Guet-apens

There is something particularly horrifying in the idea of setting a trap or organizing an ambush against those whose job it is to protect us. Yet that is what is happening in our second month of lockdown here in France.

I was horrified to learn in the news yesterday that police are being targeted by groups bored by confinement in the Paris suburbs. The media call such acts ‘guets-apens’ (pronounced the same in plural or singular: get app-on), which means n ambush or trap.

Years ago French urban planning in all its wisdom created many ‘banlieues’ (suburbs) or ‘cités’ (projects or housing estates) around major cities like Paris and Lyon. In what was once thought of as modern, these high-density living areas of apartment towers were built, some not so long ago, around roads and hypermarkets rather than parks and communities. The model was presumably American but it doesn’t translate well. In France these low-income areas are a socio-economic disaster. Chronic unemployment, immigration, gangs: basically it’s the whole gamut of urban decay.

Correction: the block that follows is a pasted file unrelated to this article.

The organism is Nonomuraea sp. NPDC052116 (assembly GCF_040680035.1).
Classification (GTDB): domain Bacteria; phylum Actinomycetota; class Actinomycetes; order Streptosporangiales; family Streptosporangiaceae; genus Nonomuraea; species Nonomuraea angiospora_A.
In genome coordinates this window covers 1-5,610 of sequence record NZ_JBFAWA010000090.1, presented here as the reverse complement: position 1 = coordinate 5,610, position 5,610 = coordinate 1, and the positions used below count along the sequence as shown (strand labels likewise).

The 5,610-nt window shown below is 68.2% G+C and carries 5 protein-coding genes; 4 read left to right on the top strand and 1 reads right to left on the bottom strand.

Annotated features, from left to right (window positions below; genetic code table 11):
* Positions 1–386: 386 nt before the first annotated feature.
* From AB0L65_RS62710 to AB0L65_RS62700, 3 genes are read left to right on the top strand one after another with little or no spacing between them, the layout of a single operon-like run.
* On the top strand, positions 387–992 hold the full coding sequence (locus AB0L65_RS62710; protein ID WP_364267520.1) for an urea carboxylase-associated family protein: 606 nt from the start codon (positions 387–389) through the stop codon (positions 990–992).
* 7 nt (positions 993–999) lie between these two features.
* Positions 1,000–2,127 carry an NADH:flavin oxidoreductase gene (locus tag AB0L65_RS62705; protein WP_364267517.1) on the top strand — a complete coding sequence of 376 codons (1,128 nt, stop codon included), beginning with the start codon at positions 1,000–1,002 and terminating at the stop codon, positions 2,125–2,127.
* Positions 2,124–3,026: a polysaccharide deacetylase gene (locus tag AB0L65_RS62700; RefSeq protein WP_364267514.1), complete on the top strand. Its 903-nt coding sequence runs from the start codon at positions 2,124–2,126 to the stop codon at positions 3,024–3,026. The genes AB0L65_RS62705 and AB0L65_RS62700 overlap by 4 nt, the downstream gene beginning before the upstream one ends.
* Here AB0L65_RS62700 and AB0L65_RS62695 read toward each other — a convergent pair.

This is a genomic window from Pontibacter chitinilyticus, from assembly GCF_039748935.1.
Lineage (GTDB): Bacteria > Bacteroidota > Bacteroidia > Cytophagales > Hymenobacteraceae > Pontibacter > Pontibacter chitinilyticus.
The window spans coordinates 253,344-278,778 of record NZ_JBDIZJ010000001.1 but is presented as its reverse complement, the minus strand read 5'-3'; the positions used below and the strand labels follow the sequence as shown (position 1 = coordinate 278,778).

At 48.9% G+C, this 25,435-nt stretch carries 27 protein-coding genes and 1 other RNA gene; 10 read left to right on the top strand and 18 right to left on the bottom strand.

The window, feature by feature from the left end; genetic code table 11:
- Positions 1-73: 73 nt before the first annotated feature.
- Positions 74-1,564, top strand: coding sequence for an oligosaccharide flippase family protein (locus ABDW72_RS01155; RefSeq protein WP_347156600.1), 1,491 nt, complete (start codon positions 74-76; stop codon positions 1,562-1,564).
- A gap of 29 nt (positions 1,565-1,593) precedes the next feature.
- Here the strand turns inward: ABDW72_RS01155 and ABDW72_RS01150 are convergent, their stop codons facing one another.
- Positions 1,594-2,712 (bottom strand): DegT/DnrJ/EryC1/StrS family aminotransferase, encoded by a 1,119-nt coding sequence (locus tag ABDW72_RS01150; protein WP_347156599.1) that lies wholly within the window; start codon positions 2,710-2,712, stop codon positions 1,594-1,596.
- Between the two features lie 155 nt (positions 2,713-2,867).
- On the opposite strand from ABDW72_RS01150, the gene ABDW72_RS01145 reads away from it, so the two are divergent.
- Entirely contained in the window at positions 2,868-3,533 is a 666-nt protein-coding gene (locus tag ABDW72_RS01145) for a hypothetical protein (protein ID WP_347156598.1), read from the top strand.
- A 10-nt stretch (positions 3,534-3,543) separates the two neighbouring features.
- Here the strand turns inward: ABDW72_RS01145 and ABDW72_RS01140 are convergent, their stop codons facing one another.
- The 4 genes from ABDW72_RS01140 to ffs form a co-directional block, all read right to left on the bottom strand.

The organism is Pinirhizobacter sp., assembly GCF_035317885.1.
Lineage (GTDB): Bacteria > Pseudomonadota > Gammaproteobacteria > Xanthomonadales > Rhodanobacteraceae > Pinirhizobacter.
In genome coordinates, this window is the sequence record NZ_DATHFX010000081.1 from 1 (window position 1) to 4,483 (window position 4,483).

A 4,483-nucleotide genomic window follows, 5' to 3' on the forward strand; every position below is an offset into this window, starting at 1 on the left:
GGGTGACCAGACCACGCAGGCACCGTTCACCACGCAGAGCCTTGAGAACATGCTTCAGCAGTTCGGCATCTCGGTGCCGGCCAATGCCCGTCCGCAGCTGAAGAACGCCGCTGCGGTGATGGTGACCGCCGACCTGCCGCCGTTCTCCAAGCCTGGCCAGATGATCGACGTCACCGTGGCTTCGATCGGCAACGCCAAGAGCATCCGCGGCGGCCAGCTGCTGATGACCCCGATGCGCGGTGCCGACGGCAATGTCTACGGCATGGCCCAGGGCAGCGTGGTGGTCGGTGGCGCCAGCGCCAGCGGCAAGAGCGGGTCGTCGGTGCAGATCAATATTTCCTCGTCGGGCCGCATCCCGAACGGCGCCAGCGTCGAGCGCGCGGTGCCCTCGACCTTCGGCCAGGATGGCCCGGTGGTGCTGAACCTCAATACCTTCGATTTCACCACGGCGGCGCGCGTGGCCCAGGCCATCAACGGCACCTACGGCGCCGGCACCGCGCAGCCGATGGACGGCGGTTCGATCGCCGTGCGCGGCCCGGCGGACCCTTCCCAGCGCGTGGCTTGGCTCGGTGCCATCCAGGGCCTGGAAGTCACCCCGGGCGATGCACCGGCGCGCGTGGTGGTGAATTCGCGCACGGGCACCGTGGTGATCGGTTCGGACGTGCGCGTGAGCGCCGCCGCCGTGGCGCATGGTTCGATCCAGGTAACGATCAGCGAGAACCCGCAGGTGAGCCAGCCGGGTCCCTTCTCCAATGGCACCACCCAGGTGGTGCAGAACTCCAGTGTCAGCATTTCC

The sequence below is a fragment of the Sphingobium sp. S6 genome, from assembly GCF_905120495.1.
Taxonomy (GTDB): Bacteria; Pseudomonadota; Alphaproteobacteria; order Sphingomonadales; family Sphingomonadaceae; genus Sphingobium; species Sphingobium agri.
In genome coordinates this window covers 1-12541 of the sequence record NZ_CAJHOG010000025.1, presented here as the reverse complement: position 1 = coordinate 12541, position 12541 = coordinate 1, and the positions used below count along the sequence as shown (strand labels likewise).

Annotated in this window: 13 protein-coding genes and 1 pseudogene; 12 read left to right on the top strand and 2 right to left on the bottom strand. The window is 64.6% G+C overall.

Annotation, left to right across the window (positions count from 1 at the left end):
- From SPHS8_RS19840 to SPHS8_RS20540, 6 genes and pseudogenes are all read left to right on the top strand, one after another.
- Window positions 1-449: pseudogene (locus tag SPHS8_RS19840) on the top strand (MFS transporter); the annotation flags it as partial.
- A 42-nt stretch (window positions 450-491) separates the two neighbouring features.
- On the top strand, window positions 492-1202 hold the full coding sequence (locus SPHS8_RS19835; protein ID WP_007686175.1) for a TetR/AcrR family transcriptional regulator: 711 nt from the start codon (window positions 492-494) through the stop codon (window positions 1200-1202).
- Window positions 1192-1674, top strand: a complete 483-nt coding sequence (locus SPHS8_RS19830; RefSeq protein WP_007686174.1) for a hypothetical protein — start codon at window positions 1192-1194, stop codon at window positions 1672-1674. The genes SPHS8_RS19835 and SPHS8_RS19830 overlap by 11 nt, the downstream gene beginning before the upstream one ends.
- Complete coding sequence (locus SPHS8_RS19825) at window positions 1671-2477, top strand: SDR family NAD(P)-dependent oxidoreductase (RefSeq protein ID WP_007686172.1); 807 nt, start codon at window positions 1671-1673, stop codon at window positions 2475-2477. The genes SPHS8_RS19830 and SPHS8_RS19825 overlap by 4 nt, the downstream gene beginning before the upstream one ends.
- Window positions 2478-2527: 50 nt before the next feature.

Now, with people stuck indoors, and many out of work, these areas are like a powder keg. And it seems a match has been struck.

I get it. I do. It’s starting to feel like forever since we were allowed to go about our business freely in France. For those crammed in apartments, with little or no access to the outdoors, May 11th is just too far away. There’s some relief in sight: kids will go back to school in waves next month, starting with the youngest classes and finally the lycéens. But it’s not enough to defuse the time bomb of pent-up frustration.

This video pulled from YouTube tells a story of what the police are facing. Here they are the target of mortar fireworks. It follows an earlier incident in which a driver refused to stop for a police check and sped away before abandoning the vehicle and running off, leaving four children alone in the car; thankfully they were not injured but it set off a series of riots.